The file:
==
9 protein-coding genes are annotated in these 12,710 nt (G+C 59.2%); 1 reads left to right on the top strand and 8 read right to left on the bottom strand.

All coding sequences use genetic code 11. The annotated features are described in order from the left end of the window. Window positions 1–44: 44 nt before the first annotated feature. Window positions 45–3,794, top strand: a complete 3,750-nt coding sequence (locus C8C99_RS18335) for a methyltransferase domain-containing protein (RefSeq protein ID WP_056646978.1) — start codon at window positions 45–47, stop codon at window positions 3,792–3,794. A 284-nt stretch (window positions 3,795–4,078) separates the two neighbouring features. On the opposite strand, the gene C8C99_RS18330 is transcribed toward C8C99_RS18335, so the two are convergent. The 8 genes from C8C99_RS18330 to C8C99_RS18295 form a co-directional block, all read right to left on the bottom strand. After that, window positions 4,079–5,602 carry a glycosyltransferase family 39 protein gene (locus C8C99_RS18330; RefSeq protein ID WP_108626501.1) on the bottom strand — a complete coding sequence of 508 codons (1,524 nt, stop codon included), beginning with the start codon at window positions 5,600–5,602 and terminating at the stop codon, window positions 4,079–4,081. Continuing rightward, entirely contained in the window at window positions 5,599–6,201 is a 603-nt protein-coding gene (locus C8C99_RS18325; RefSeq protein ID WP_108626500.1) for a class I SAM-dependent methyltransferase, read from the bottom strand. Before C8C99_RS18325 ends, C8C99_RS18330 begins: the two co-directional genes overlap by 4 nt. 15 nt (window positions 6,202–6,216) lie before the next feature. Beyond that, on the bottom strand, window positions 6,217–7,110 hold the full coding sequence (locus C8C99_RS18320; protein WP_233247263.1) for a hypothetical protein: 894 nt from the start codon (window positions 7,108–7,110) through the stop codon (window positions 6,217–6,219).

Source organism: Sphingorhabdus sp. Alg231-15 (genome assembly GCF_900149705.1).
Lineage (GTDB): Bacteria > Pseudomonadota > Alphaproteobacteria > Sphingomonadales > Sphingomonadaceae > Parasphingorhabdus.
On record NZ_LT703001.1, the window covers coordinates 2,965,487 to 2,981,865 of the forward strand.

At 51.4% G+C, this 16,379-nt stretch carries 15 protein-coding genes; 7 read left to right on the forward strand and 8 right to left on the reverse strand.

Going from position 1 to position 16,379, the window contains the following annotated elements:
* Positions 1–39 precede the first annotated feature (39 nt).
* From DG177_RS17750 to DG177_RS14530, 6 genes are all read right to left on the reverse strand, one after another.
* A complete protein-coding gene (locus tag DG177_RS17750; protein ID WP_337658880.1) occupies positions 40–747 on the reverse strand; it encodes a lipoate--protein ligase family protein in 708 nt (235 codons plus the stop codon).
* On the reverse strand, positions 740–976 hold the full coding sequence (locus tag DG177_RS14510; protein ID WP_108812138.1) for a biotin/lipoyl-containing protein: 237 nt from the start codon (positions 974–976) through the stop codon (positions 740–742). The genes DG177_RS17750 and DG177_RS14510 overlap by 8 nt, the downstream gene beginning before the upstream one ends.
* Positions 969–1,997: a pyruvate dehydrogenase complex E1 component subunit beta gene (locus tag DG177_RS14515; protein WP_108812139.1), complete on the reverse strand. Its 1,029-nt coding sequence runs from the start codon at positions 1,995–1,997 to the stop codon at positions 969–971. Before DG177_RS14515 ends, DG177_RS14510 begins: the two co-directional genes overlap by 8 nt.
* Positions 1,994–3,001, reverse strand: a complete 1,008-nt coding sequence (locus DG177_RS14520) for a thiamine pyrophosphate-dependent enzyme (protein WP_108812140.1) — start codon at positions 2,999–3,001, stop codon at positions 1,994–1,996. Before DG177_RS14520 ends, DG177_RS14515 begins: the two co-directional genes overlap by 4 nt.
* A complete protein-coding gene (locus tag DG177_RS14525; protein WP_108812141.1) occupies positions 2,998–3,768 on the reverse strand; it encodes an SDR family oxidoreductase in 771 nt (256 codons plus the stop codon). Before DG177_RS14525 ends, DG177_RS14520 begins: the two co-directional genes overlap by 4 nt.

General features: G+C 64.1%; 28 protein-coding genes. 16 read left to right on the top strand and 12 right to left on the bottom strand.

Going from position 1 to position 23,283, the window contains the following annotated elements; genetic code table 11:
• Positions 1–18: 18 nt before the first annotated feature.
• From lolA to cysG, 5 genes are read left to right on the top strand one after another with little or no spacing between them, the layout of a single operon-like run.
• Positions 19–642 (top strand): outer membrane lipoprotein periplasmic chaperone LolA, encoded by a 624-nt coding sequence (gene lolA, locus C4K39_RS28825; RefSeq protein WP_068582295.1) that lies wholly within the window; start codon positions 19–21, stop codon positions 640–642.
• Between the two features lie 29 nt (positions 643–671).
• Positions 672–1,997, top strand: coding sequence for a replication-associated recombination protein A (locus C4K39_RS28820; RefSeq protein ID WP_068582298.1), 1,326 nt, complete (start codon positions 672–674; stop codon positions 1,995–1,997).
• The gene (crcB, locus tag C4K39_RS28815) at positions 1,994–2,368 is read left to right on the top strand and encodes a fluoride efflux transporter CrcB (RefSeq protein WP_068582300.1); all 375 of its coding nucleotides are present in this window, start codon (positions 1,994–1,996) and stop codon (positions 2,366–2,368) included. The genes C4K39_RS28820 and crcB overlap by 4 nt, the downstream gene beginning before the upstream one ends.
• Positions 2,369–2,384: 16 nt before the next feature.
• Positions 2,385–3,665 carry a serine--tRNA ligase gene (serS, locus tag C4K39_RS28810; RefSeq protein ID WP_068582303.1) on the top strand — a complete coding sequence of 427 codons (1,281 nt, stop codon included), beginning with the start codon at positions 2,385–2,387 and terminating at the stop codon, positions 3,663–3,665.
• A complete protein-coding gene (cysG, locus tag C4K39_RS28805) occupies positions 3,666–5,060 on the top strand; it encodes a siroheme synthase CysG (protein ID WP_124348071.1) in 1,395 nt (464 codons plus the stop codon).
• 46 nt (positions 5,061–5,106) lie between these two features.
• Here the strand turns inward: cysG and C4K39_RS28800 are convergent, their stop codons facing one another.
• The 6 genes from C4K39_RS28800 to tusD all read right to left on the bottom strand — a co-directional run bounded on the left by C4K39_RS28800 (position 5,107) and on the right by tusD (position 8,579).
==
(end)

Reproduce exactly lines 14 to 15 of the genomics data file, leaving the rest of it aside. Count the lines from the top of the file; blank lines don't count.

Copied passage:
* A complete protein-coding gene (locus tag DG177_RS14525; protein WP_108812141.1) occupies positions 2,998–3,768 on the reverse strand; it encodes an SDR family oxidoreductase in 771 nt (256 codons plus the stop codon). Before DG177_RS14525 ends, DG177_RS14520 begins: the two co-directional genes overlap by 4 nt.

General features: G+C 64.1%; 28 protein-coding genes. 16 read left to right on the top strand and 12 right to left on the bottom strand.